Friday, February 27, 2015

Applique, Three Ways

Last fall, I bought a pattern called Little Butterflies, from Laundry Basket Quilts, along with a Bali Pop to make it with.  The pattern calls for fusible applique, but I planned to convert it to needle turn and make it my portable hand project for however long it would take to finish.

Here is my first block, hand appliqued using the needle turn method.  

Two issues:  the butterfly's body was hard to do (very small - the entire butterfly fits on a 5" square) and looks a bit wonky, and it took a long time.  Also, I have another hand project in mind and so don't need this to be my hand project of the year.  So I thought I'd give fusible a try and see how it turned out.  

Block 2, fused using Steam A Seam 2 then stitched with a small zigzag stitch on my sewing machine.

Not terrible but the stitches are visible.  Of course, with practice I could probably improve my technique.  What else can I try?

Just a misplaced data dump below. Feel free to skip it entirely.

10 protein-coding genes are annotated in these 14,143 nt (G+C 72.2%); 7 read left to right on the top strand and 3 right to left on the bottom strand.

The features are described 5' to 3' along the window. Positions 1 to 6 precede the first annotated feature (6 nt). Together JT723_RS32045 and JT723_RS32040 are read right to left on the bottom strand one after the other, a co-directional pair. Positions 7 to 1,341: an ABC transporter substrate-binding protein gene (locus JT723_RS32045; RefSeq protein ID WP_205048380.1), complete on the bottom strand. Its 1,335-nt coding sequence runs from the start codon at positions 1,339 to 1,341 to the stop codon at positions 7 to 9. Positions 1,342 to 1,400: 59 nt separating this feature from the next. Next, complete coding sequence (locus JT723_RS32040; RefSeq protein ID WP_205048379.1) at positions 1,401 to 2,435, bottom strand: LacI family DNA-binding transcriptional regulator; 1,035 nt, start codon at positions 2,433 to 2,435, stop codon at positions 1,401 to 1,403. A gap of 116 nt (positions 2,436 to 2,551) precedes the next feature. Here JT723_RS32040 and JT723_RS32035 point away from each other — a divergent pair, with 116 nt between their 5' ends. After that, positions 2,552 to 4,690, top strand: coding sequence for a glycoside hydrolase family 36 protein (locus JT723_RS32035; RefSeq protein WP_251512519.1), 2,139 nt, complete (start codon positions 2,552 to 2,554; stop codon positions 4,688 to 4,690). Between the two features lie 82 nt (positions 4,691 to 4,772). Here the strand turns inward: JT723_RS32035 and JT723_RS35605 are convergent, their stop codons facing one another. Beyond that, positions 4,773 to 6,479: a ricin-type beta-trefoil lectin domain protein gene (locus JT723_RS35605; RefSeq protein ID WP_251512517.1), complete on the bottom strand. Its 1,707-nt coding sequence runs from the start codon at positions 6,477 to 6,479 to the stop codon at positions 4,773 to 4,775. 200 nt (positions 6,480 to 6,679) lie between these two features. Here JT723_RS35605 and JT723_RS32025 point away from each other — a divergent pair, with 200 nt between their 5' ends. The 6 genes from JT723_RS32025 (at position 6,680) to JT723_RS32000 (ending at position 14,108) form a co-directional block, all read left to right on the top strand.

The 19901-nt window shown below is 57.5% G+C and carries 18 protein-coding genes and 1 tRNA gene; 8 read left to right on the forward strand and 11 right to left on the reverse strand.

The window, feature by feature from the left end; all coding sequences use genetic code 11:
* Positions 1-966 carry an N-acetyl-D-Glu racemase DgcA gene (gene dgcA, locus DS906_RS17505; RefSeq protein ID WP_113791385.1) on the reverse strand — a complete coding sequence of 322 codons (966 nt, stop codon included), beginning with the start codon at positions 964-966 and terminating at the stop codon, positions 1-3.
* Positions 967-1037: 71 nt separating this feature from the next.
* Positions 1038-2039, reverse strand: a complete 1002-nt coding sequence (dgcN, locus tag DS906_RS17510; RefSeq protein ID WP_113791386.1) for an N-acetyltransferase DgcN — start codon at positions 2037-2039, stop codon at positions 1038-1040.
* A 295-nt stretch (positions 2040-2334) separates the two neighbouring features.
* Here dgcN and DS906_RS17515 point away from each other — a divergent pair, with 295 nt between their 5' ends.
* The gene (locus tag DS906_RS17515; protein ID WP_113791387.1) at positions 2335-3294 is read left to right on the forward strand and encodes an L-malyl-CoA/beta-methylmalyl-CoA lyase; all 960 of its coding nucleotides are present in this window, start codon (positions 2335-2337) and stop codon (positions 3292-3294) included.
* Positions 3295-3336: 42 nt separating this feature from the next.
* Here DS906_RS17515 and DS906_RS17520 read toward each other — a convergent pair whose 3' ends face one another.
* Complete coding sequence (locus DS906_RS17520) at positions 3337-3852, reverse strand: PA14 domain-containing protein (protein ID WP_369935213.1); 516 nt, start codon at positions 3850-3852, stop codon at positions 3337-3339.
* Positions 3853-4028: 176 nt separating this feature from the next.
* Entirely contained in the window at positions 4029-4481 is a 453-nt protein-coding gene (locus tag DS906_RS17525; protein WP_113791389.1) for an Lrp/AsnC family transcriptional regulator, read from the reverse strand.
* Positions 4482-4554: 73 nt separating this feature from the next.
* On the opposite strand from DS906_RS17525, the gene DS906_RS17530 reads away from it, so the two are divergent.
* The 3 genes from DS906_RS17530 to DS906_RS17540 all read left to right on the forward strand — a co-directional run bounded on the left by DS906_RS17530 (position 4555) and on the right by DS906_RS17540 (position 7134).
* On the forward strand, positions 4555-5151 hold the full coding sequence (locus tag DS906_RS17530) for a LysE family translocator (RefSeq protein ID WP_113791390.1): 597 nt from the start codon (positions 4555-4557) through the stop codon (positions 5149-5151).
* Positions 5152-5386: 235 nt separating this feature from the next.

Block 3, fused, then stitched with what I call a hem stitch; #7 on my Bernina using a width of 2 and a length of 1 (very tiny).  I experimented with a variety of stitch sizes and this worked best.  A narrower stitch did not seem secure.  

The stitches are still visible but could be less so with better matching thread and improved technique.  I don't think anyone will notice the stitches after quilting and when hung on the wall, unless they are really looking for them.  I think I'll go with this one.  


  1. Those little butterflies are really cute! Have you ever tried the freezer paper applique method? I love it so much more than needle-turn -- the edges are nice and crisp which prevents the "wonky" look (although I don't see much wonk in your butterfly LOL) and it's easy to hide the stitches if you keep the needle under the piece and stitch along the edge. And for machine work, have you ever tried invisible thread on the top? Not sure if that would appeal to you, but it's another option if those stitches are bothering you.

  2. Cathy, have you tried using invisible thread? You can't see stitches with the invisible thread.

  3. I use invisible thread on all of my machine appliqué .

    Sucha cute butterfly :-D

  4. All of your reasons are why I wrestle with fusible applique too. Sounds like you've got a solution. Invisible thread has improved a lot over the years. The other gals had a good suggestion.

  5. Heather Mulder Peterson had a very detailed tutorial with tips and tricks for machine appliqué on her blog Trends and Traditions a week or two ago. I like the fabric you are using on your butterflies.


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